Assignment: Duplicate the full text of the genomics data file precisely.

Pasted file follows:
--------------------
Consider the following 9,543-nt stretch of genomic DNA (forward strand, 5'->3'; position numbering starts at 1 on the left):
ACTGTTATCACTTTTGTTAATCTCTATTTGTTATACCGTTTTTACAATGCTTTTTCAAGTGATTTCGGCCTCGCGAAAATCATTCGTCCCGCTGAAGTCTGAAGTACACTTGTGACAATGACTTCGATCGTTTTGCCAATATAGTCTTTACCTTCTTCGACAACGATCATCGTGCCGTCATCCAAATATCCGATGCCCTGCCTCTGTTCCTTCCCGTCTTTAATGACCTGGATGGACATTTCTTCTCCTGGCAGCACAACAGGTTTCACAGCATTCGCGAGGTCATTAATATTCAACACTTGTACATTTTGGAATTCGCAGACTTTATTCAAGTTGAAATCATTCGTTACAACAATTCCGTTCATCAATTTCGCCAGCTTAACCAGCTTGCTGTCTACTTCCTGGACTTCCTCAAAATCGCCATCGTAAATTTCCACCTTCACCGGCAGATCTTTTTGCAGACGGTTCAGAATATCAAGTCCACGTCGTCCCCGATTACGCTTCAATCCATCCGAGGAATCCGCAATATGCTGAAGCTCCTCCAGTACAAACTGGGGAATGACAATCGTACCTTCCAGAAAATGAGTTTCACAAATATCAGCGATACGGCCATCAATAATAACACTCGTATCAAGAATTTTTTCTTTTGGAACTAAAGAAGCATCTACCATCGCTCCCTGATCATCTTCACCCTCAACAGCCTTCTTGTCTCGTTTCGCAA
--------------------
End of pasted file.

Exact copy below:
Consider the following 9,543-nt stretch of genomic DNA (forward strand, 5'->3'; position numbering starts at 1 on the left):
ACTGTTATCACTTTTGTTAATCTCTATTTGTTATACCGTTTTTACAATGCTTTTTCAAGTGATTTCGGCCTCGCGAAAATCATTCGTCCCGCTGAAGTCTGAAGTACACTTGTGACAATGACTTCGATCGTTTTGCCAATATAGTCTTTACCTTCTTCGACAACGATCATCGTGCCGTCATCCAAATATCCGATGCCCTGCCTCTGTTCCTTCCCGTCTTTAATGACCTGGATGGACATTTCTTCTCCTGGCAGCACAACAGGTTTCACAGCATTCGCGAGGTCATTAATATTCAACACTTGTACATTTTGGAATTCGCAGACTTTATTCAAGTTGAAATCATTCGTTACAACAATTCCGTTCATCAATTTCGCCAGCTTAACCAGCTTGCTGTCTACTTCCTGGACTTCCTCAAAATCGCCATCGTAAATTTCCACCTTCACCGGCAGATCTTTTTGCAGACGGTTCAGAATATCAAGTCCACGTCGTCCCCGATTACGCTTCAATCCATCCGAGGAATCCGCAATATGCTGAAGCTCCTCCAGTACAAACTGGGGAATGACAATCGTACCTTCCAGAAAATGAGTTTCACAAATATCAGCGATACGGCCATCAATAATAACACTCGTATCAAGAATTTTTTCTTTTGGAACTAAAGAAGCATCTACCATCGCTCCCTGATCATCTTCACCCTCAACAGCCTTCTTGTCTCGTTTCGCAA